Cecil B. DEMILLE (1881-1959, owner). – John MARTIN (1789-1854).
Illustrations to the Bible. London: Charles Tilt, 1839. Folio (16 ½ x 11 inches; 418 x 280mm). Letterpress title (verso blank), 1p. ‘Advertisement’ (verso blank), 20 pages of text printed verso only of 20 leaves. 20 FINE MEZZOTINT PLATES ‘Designed and Engraved’ by John Martin. (Spotted.) Near-contemporary brown half morocco, spine gilt, gilt edges (worn, damaged spine, upper cover detached). Provenance: Cecil B. DeMille (bookplate); sold at Christies East, ex-lot 188, sale ‘Property from the Estate of Cecil B. DeMille’, 18 October 1988.
A spectacular series of images from John Martin – an artist who was clearly a significant influence on De Mille. This copy is from De Mille’s own library, with his bookplate.
Wikiart describes Martin as an artist who ‘was celebrated for his typically vast and melodramatic paintings of religious subjects and fantastic compositions, populated with minute figures placed in imposing landscapes. Martin's paintings, and the engravings made from them, enjoyed great success with the general public—in 1821 [Sir Thomas] Lawrence referred to him as "the most popular painter of his day"’.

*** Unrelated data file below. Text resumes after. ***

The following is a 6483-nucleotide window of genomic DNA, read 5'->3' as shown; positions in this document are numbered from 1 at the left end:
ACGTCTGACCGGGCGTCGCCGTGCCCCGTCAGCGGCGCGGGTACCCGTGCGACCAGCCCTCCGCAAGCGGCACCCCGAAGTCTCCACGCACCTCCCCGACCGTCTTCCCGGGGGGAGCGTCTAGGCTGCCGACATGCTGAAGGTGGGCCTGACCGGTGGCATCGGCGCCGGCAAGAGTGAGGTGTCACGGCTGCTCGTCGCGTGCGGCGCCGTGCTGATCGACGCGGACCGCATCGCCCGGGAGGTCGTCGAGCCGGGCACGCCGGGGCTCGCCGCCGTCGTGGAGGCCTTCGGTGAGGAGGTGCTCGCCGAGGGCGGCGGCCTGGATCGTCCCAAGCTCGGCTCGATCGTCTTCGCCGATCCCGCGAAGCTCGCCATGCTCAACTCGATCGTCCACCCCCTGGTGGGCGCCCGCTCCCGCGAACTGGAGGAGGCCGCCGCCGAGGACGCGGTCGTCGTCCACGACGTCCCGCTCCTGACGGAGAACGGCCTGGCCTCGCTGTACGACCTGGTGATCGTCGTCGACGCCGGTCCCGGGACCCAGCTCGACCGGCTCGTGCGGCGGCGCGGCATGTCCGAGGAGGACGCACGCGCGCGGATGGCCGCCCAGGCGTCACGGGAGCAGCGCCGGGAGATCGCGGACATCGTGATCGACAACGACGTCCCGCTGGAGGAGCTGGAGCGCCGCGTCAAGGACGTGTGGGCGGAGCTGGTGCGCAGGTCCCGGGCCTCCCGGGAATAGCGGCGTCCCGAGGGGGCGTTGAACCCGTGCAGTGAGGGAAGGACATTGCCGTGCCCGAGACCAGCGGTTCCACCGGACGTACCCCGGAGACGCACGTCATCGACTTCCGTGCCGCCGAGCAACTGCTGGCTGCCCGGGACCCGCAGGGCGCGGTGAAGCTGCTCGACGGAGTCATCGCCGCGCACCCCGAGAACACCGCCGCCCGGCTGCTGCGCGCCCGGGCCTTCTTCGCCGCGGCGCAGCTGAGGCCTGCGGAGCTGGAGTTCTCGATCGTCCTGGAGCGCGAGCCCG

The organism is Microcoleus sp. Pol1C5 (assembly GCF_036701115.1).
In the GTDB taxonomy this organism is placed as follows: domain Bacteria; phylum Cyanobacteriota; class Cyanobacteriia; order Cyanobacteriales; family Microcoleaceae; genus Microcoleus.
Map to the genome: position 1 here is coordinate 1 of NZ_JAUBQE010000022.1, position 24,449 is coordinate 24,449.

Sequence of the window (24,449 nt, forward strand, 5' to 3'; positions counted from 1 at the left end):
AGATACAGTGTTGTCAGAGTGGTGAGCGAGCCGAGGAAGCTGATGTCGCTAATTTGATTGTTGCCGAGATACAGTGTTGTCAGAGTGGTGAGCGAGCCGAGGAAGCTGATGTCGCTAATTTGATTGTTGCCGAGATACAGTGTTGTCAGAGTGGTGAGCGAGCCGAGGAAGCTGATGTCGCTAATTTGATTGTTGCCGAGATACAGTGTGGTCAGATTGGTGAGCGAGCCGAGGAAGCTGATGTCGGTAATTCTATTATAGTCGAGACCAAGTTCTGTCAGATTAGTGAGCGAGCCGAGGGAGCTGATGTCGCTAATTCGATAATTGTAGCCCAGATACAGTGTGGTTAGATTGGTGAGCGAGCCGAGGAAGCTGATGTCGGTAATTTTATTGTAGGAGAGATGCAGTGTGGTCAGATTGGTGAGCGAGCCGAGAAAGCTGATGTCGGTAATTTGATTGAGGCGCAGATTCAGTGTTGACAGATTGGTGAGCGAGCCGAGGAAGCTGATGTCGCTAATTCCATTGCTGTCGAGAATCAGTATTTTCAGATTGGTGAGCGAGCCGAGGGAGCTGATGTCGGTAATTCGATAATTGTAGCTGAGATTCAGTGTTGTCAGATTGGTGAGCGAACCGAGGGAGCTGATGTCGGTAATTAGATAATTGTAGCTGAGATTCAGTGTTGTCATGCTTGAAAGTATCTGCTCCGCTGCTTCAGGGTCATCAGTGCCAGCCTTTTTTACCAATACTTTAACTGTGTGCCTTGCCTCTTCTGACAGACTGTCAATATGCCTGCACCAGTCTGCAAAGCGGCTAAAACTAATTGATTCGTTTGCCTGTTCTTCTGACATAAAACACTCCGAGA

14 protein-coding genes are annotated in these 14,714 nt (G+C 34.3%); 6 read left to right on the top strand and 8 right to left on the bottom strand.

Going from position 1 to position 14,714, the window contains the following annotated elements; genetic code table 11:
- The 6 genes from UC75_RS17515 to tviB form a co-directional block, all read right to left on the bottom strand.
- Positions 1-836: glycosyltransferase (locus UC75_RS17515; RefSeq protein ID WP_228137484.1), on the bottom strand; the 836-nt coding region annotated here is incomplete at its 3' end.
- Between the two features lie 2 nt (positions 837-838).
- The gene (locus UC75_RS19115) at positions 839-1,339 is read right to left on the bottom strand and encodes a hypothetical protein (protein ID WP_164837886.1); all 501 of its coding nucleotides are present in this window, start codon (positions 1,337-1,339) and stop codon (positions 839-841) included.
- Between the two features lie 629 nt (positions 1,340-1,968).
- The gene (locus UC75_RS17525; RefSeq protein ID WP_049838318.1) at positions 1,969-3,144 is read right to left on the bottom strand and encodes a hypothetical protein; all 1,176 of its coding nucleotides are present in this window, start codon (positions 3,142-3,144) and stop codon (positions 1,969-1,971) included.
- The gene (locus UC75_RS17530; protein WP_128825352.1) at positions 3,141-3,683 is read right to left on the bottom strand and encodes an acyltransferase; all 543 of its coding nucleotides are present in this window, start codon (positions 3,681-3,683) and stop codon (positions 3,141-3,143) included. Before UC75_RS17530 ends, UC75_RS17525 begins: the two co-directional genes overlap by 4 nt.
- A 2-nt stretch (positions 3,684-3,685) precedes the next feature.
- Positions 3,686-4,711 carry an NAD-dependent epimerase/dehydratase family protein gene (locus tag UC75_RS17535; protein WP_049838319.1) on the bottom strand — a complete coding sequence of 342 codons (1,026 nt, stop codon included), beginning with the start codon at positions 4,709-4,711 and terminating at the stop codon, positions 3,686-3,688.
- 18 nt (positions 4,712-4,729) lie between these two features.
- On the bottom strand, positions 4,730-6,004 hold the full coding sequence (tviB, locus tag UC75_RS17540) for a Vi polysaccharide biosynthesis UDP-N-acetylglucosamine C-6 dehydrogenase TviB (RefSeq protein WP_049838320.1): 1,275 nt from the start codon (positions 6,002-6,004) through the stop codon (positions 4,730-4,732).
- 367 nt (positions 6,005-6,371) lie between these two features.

Just over one hundred and twenty years later, with a couple of substitutions, very similar things could have been said of De Mille: a filmaker who ‘was celebrated for his typically vast and melodramatic cinematic set-pieces of religious subjects and fantastic compositions, populated with minute figures placed in imposing landscapes. De Mille’s movies enjoyed great success with the general public… ‘
Gustave Dore is credited as being De Mille’s favorite artist, but John Martin seems to have come a close second: compare ‘The Destruction of Pharoah’s Host’ (the 12th plate in the present work) with the scene in the De Mille’s 1956 version of ‘The Ten Commandments’, where Moses (Charlton Heston) though God’s grace commands the parted Red Sea to engulf the Pharoah’s army (see the French poster for the movie).